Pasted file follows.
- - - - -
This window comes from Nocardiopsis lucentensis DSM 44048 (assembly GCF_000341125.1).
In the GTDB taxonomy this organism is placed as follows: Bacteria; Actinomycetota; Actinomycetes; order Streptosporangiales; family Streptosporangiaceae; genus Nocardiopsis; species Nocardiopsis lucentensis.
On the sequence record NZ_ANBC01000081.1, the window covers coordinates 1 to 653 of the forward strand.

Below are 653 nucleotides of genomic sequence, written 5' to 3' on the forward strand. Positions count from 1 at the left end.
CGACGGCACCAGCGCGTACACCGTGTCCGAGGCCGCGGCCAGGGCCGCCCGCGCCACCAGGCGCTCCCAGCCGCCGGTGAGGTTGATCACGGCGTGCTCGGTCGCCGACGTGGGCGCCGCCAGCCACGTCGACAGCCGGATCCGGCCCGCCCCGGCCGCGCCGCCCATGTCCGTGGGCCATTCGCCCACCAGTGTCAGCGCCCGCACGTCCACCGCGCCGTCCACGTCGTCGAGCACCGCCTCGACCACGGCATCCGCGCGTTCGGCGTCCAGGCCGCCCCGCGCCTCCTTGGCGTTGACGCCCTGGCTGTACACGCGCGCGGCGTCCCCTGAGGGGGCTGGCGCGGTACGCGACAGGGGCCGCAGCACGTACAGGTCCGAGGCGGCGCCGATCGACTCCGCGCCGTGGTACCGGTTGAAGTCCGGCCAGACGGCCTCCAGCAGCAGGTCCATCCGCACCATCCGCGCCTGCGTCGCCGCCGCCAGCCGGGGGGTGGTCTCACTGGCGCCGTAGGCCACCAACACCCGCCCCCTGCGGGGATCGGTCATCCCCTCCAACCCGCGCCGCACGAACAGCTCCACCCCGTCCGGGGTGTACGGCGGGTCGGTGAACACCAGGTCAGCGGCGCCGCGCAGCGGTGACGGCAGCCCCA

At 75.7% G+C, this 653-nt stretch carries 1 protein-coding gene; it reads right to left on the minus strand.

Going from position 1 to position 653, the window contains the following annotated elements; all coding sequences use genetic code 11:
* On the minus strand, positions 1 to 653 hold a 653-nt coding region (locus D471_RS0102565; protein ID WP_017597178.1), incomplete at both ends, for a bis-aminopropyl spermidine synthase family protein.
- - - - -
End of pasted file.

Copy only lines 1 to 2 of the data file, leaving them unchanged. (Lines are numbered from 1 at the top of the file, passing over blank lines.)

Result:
This window comes from Nocardiopsis lucentensis DSM 44048 (assembly GCF_000341125.1).
In the GTDB taxonomy this organism is placed as follows: Bacteria; Actinomycetota; Actinomycetes; order Streptosporangiales; family Streptosporangiaceae; genus Nocardiopsis; species Nocardiopsis lucentensis.